Twenty-five participants from 14 countries tuned in for the second session of Journalism in a Fragmented Worldon 2nd November 2021. The focus this time of the inaugural Webinar coordinated by the SIGNIS Asia Journalism Desk (SAJD) was Media as a Catalyst for Change: Solutions Journalism. For a little over two hours, participants listened to the experiences, input and insights of media specialists from three countries, and were encouraged to discuss, analyse and engage during three “breakout” sessions.

“This journalism fellowship programme is really going to shake you up a little bit. It’s going to move you out of your comfort zone,” promised moderator Augustine Anthuvan, before introducing speakers Kavita Chandran, Jose Torres Jr and Anna Jihyun You.

Chandran, a Journalism Trainer with the Thomson Reuters Foundation, focuses on various humanitarian issues including climate change, human trafficking and social injustice. In each of her training sessions, she incorporates a module called Solutions Journalism because today’s world needs more positive news than negative. “I think we are all sick and tired of negative news,” she said. “Our profession has also made us quite cynical.”

Readers are bombarded with bad news every day. It has come to a point where people are feeling helpless when reading the news, and have become sceptical about what they are watching or reading, leading to the coining of the phrase “News Fatigue.” It also takes up too much time, some people say, and leads to argument; there never seems to be any positive or happy news. “What’s the point if the commodity you’re selling, you’re writing, is not even being received properly by the people who are reading it?” she said.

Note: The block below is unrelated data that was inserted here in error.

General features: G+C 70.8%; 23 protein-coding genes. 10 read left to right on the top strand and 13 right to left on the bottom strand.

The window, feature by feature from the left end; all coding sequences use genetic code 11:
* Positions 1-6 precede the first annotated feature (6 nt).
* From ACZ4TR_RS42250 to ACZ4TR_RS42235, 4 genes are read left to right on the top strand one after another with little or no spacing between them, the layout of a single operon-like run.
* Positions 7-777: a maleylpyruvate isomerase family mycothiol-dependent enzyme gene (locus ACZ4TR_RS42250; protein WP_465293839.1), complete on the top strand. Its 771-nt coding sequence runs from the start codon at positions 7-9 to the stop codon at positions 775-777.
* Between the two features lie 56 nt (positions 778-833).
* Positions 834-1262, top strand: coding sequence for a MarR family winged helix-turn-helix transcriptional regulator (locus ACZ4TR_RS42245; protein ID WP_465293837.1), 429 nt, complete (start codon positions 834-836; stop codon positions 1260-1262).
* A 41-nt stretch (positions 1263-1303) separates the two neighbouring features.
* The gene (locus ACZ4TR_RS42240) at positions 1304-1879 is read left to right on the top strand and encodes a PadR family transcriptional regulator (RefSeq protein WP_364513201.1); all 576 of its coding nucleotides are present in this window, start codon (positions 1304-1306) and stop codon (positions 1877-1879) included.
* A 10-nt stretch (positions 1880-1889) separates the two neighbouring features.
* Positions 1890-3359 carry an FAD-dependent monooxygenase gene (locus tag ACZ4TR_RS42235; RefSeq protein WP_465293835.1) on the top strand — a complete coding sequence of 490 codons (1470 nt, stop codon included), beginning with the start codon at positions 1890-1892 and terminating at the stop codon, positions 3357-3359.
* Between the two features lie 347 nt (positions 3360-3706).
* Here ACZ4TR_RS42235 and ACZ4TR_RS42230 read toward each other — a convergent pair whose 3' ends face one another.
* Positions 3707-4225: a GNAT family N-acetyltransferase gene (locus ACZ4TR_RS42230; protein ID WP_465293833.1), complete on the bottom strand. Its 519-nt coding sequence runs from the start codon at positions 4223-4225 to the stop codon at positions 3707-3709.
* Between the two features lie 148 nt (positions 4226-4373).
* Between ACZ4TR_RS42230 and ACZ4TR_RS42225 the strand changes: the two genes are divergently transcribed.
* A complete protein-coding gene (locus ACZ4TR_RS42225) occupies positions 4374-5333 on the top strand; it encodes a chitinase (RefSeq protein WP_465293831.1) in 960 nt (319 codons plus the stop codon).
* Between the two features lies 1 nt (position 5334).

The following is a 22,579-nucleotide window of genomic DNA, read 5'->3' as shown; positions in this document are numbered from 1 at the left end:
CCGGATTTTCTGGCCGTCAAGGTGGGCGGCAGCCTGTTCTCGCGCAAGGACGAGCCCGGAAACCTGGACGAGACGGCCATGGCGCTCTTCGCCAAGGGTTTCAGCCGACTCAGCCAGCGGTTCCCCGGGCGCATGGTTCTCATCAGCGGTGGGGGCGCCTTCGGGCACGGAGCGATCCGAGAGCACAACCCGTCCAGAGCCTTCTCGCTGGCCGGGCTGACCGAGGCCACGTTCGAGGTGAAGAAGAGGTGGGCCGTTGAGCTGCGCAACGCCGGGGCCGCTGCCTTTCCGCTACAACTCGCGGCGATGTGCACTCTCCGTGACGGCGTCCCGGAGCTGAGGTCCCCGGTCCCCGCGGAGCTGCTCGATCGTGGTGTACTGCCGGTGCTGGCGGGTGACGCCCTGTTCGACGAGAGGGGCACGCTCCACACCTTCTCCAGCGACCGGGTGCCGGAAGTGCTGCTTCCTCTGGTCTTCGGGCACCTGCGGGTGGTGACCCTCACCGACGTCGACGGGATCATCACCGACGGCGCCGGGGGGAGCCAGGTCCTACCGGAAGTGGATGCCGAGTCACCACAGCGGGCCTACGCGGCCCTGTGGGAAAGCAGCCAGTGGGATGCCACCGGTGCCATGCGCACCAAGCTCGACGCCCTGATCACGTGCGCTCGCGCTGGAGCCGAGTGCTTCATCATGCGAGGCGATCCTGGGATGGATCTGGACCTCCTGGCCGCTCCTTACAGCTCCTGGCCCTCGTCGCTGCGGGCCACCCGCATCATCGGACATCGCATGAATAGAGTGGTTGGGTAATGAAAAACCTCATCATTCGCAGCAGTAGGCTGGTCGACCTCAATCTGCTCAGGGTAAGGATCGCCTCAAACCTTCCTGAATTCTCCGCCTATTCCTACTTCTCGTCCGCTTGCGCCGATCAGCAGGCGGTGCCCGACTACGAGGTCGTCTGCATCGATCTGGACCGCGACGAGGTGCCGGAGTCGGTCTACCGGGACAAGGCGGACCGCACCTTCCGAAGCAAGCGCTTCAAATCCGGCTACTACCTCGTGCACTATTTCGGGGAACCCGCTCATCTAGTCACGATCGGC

People really don’t want to read about doom and gloom any more. This is where Solutions Journalism comes in. It gets stories read; news consumers are informed of something new; and they can hope, instead of suffering from news fatigue. Solutions Journalism looks at effectiveness, not intention. It provides evidence of how results were produced, besides spotlighting an adaptive response to a problem and the associated results. Besides this, it examines how the response works, and explores what can be learned from the effort; produces insights; and discusses limitations of the approach.

Emphasising the changing role of journalists in his opening presentation, Jose Torres Jr urged them not to just gather, present and disseminate news, but become a medium of change. Torres, Editor-at-Large with LiCAS news, cautioned that media, which should be a catalyst for change, was in danger of becoming part of the problem. Journalists needed to understand their communities correctly, he said, and be able to read situations correctly within the proper context, or they run the risk of offering the wrong solution to the problem. “Understand who media is, and what we are,” he advised.

The session’s third presenter, Dr Anna Jihyun You, pointed out that journalists really needed to “up the ante” on ethics so that trust in the media could be restored. In line with this, she suggested that journalists should think carefully about their target audiences, in conjunction with how public opinion is formed. They should just as carefully consider who forms public discourse, and what issues form this discourse, as well as the extent of the influence of public discourse on matters that they want to write about. Sharing real-life experiences with the participants, she gave several examples of how they could time their interventions for maximum effect.

Post-introductory presentations, the participants were allocated another hour of input by Chandran, Torres and You in three separate breakout sessions where they had the opportunity of asking questions and interacting further with the speakers.